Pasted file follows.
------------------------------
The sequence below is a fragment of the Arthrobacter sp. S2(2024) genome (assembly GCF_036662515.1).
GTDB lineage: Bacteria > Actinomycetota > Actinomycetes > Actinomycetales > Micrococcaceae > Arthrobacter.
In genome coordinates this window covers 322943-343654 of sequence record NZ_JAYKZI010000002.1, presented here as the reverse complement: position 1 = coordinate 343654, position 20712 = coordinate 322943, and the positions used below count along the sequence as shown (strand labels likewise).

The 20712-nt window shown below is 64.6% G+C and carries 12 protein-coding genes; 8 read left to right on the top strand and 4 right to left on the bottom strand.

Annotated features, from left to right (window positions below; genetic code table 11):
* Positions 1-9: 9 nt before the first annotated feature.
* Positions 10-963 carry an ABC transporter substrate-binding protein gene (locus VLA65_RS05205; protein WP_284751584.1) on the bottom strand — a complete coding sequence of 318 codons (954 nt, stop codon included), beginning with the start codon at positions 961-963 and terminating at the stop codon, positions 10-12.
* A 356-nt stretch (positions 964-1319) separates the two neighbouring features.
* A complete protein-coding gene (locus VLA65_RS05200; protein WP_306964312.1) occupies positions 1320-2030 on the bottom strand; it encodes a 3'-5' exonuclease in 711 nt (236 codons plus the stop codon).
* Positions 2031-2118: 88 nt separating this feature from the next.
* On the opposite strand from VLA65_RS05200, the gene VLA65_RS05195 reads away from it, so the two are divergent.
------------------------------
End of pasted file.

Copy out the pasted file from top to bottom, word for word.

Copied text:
The sequence below is a fragment of the Arthrobacter sp. S2(2024) genome (assembly GCF_036662515.1).
GTDB lineage: Bacteria > Actinomycetota > Actinomycetes > Actinomycetales > Micrococcaceae > Arthrobacter.
In genome coordinates this window covers 322943-343654 of sequence record NZ_JAYKZI010000002.1, presented here as the reverse complement: position 1 = coordinate 343654, position 20712 = coordinate 322943, and the positions used below count along the sequence as shown (strand labels likewise).

The 20712-nt window shown below is 64.6% G+C and carries 12 protein-coding genes; 8 read left to right on the top strand and 4 right to left on the bottom strand.

Annotated features, from left to right (window positions below; genetic code table 11):
* Positions 1-9: 9 nt before the first annotated feature.
* Positions 10-963 carry an ABC transporter substrate-binding protein gene (locus VLA65_RS05205; protein WP_284751584.1) on the bottom strand — a complete coding sequence of 318 codons (954 nt, stop codon included), beginning with the start codon at positions 961-963 and terminating at the stop codon, positions 10-12.
* A 356-nt stretch (positions 964-1319) separates the two neighbouring features.
* A complete protein-coding gene (locus VLA65_RS05200; protein WP_306964312.1) occupies positions 1320-2030 on the bottom strand; it encodes a 3'-5' exonuclease in 711 nt (236 codons plus the stop codon).
* Positions 2031-2118: 88 nt separating this feature from the next.
* On the opposite strand from VLA65_RS05200, the gene VLA65_RS05195 reads away from it, so the two are divergent.